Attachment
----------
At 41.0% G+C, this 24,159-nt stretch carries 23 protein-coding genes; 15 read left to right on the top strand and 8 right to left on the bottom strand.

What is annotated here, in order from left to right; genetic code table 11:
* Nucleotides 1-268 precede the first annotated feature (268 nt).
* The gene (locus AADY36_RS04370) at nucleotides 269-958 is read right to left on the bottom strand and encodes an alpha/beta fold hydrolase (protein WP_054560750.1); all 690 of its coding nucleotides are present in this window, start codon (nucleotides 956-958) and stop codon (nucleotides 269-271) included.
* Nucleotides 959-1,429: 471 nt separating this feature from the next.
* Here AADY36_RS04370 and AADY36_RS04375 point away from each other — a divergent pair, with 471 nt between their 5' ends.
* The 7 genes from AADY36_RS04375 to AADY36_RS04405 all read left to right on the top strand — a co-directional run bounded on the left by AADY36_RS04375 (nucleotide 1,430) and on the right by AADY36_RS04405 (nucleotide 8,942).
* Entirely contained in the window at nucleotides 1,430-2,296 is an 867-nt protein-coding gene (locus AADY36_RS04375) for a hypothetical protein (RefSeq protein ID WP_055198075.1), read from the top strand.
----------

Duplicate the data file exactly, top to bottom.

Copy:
At 41.0% G+C, this 24,159-nt stretch carries 23 protein-coding genes; 15 read left to right on the top strand and 8 right to left on the bottom strand.

What is annotated here, in order from left to right; genetic code table 11:
* Nucleotides 1-268 precede the first annotated feature (268 nt).
* The gene (locus AADY36_RS04370) at nucleotides 269-958 is read right to left on the bottom strand and encodes an alpha/beta fold hydrolase (protein WP_054560750.1); all 690 of its coding nucleotides are present in this window, start codon (nucleotides 956-958) and stop codon (nucleotides 269-271) included.
* Nucleotides 959-1,429: 471 nt separating this feature from the next.
* Here AADY36_RS04370 and AADY36_RS04375 point away from each other — a divergent pair, with 471 nt between their 5' ends.
* The 7 genes from AADY36_RS04375 to AADY36_RS04405 all read left to right on the top strand — a co-directional run bounded on the left by AADY36_RS04375 (nucleotide 1,430) and on the right by AADY36_RS04405 (nucleotide 8,942).
* Entirely contained in the window at nucleotides 1,430-2,296 is an 867-nt protein-coding gene (locus AADY36_RS04375) for a hypothetical protein (RefSeq protein ID WP_055198075.1), read from the top strand.